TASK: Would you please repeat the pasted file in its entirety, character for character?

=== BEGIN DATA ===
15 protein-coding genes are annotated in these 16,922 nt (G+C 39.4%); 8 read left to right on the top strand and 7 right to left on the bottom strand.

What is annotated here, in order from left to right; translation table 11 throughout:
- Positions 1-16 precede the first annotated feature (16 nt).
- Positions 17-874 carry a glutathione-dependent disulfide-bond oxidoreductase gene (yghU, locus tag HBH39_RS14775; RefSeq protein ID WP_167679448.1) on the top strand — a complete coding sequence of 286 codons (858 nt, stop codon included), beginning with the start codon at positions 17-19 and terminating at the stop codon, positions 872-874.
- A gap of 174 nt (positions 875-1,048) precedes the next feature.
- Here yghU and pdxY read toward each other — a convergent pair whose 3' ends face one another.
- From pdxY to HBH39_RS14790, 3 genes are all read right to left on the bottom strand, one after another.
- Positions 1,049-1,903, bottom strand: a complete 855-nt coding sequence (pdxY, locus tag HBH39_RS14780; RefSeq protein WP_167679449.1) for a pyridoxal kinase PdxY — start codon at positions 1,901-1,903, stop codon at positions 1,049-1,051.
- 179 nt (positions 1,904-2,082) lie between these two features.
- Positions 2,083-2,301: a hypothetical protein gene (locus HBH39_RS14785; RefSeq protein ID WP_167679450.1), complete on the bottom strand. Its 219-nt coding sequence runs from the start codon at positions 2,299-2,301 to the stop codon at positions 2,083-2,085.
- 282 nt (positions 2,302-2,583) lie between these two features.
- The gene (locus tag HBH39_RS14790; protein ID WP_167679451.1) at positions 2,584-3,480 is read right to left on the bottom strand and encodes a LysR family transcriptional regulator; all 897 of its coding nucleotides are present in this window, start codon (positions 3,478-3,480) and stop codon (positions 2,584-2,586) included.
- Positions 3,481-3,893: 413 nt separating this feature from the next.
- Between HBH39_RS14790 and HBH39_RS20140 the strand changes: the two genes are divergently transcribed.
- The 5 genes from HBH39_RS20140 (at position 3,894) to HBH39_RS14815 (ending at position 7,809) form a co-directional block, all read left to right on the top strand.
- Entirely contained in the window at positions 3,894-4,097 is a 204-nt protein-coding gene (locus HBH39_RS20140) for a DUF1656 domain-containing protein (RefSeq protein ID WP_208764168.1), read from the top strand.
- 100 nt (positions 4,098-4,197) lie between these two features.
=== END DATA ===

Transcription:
15 protein-coding genes are annotated in these 16,922 nt (G+C 39.4%); 8 read left to right on the top strand and 7 right to left on the bottom strand.

What is annotated here, in order from left to right; translation table 11 throughout:
- Positions 1-16 precede the first annotated feature (16 nt).
- Positions 17-874 carry a glutathione-dependent disulfide-bond oxidoreductase gene (yghU, locus tag HBH39_RS14775; RefSeq protein ID WP_167679448.1) on the top strand — a complete coding sequence of 286 codons (858 nt, stop codon included), beginning with the start codon at positions 17-19 and terminating at the stop codon, positions 872-874.
- A gap of 174 nt (positions 875-1,048) precedes the next feature.
- Here yghU and pdxY read toward each other — a convergent pair whose 3' ends face one another.
- From pdxY to HBH39_RS14790, 3 genes are all read right to left on the bottom strand, one after another.
- Positions 1,049-1,903, bottom strand: a complete 855-nt coding sequence (pdxY, locus tag HBH39_RS14780; RefSeq protein WP_167679449.1) for a pyridoxal kinase PdxY — start codon at positions 1,901-1,903, stop codon at positions 1,049-1,051.
- 179 nt (positions 1,904-2,082) lie between these two features.
- Positions 2,083-2,301: a hypothetical protein gene (locus HBH39_RS14785; RefSeq protein ID WP_167679450.1), complete on the bottom strand. Its 219-nt coding sequence runs from the start codon at positions 2,299-2,301 to the stop codon at positions 2,083-2,085.
- 282 nt (positions 2,302-2,583) lie between these two features.
- The gene (locus tag HBH39_RS14790; protein ID WP_167679451.1) at positions 2,584-3,480 is read right to left on the bottom strand and encodes a LysR family transcriptional regulator; all 897 of its coding nucleotides are present in this window, start codon (positions 3,478-3,480) and stop codon (positions 2,584-2,586) included.
- Positions 3,481-3,893: 413 nt separating this feature from the next.
- Between HBH39_RS14790 and HBH39_RS20140 the strand changes: the two genes are divergently transcribed.
- The 5 genes from HBH39_RS20140 (at position 3,894) to HBH39_RS14815 (ending at position 7,809) form a co-directional block, all read left to right on the top strand.
- Entirely contained in the window at positions 3,894-4,097 is a 204-nt protein-coding gene (locus HBH39_RS20140) for a DUF1656 domain-containing protein (RefSeq protein ID WP_208764168.1), read from the top strand.
- 100 nt (positions 4,098-4,197) lie between these two features.